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A few months ago I was talking to a friend of mine who owns several physical self storage locations. He was asking me about lead generation and ideas around online marketing. My line of questioning was trying to determine the value of a lead:
- How much is a lead worth to you?
- What’s the lifetime value of a customer?
- What are your gross margins?
- What are your net margins?
- What are your business goals?
It was when I asked the gross margins question that he threw me for a loop — he doesn’t pay attention to the gross margin but rather keeps track of how many customers each location needs to break even and views any customers above that amount as pure profit. So, for him, the value of a lead assuming the location had the magic number of customers was extremely high relative to the revenue generated from the incremental customer.
For his business there are dual goals: make money off the long term appreciation of real estate as well as profit from the short term cash flow of the different locations. I don’t have any experience with non-technology startups but this struck me as an interesting way to think about his type of business.
What else? What are your thoughts on this way of thinking about a combination real estate and cash flow approach?
Last night TechCrunch published a nice piece on a startup I co-founded titled Rigor Launches Unified Platform for Web and Mobile Performance Management. TechCrunch, for those in the tech world, is like the Wall Street Journal for startups with a large readership. Tonight I went through the site stats for the last 24 hours to see what traffic boost coverage in TechCrunch provided.
Here are some 24 hour stats based on traffic driven by the TechCrunch article:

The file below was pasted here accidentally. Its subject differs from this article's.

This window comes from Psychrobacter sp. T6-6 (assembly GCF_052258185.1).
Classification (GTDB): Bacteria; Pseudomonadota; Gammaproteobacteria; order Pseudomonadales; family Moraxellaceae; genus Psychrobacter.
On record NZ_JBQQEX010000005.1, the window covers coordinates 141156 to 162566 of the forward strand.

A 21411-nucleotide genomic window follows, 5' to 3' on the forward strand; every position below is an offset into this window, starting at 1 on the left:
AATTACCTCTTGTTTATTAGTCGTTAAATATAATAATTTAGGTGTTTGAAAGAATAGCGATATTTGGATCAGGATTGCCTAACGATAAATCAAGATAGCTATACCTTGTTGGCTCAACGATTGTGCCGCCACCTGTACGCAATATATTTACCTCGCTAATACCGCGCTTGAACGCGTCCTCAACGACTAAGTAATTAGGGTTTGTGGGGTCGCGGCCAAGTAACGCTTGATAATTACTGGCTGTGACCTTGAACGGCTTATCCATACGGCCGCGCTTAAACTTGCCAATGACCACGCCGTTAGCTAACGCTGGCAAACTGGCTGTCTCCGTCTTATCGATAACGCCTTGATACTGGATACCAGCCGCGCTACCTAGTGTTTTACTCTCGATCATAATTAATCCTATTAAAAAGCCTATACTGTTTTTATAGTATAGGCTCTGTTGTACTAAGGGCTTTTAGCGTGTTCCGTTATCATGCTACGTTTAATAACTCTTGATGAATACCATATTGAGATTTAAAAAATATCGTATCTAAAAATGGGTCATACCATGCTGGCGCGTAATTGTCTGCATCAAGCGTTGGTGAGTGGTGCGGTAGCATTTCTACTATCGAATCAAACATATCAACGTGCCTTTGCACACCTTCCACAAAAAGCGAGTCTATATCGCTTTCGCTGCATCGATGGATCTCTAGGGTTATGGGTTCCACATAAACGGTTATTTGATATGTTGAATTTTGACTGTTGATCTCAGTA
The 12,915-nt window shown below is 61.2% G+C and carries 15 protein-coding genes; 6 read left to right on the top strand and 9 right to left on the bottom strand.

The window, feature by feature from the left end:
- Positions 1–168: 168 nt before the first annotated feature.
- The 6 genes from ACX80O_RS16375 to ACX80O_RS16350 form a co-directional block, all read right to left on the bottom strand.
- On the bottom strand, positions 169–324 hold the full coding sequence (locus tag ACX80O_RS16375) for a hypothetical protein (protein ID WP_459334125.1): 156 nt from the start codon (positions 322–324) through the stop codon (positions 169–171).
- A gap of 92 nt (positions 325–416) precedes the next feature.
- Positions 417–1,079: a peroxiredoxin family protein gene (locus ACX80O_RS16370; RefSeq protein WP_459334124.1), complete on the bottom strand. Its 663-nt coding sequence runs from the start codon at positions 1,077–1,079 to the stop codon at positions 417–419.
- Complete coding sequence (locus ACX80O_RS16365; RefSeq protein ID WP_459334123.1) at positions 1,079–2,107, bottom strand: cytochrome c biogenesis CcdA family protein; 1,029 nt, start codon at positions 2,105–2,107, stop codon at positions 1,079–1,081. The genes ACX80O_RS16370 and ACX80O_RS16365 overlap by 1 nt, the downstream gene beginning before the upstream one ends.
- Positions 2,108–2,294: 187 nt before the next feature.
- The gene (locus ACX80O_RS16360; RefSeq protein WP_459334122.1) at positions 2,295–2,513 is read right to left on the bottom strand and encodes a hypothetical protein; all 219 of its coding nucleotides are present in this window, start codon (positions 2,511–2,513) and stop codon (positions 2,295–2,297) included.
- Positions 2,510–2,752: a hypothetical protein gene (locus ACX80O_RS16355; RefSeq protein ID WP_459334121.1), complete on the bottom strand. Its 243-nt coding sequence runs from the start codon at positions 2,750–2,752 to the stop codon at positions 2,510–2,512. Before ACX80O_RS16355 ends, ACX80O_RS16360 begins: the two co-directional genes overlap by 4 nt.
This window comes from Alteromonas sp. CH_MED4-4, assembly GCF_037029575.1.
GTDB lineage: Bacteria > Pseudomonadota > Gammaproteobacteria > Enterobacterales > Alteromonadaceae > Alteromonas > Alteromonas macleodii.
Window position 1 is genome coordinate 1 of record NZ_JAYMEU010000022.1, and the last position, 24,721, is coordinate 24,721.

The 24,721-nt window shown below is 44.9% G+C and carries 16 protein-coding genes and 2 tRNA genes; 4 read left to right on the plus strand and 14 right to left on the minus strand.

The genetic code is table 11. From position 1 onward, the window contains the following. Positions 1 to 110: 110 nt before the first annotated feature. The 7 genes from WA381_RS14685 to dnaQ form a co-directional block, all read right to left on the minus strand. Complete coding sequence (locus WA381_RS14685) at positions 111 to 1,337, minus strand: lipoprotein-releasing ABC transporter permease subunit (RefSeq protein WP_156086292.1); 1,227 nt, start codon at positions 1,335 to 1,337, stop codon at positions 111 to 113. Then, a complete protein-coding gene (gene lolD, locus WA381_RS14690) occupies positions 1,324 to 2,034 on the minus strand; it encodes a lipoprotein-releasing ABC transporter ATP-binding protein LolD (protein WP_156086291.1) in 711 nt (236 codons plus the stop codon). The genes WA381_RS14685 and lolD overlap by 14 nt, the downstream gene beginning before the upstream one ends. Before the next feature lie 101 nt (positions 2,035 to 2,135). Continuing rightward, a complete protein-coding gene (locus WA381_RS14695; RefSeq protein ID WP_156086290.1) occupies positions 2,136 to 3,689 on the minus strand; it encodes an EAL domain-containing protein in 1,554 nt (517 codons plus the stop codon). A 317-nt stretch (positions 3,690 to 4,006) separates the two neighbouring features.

- 601 more visitors than normal
- 131 visitors had identified company IP addresses (shows a good number of people read TechCrunch at work)
- 27 free trial sign-ups
While these aren’t astronomical numbers they do show the power of PR and getting coverage in relevant places. Please go read the TechCrunch article on Rigor if you haven’t already.
What else? Have you had TechCrunch coverage of your startup and what were the site stats like?
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Recently I was at Palmetto Dunes in Hilton Head Island, South Carolina. Palmetto Dunes is like a small village on the island with multiple golf courses, resorts, neighborhoods, etc. The core part of the area has a well-known tennis facility with over 20 tennis courts and several quality golf courses. What stuck out to me is that as part of the massive tennis facility and expensive golf course there was a tiny, 80s-era pool. It was clearly a “check the box” pool for the purpose of checking a box on different travel websites and marketing brochures. I’m guessing they don’t expect too many people to use the pool since the resorts and condo complexes have their own nice pools but it was still jarring to see it tucked away on the side near some infrequently used tennis courts.
The same “check the box” feature creep applies to software.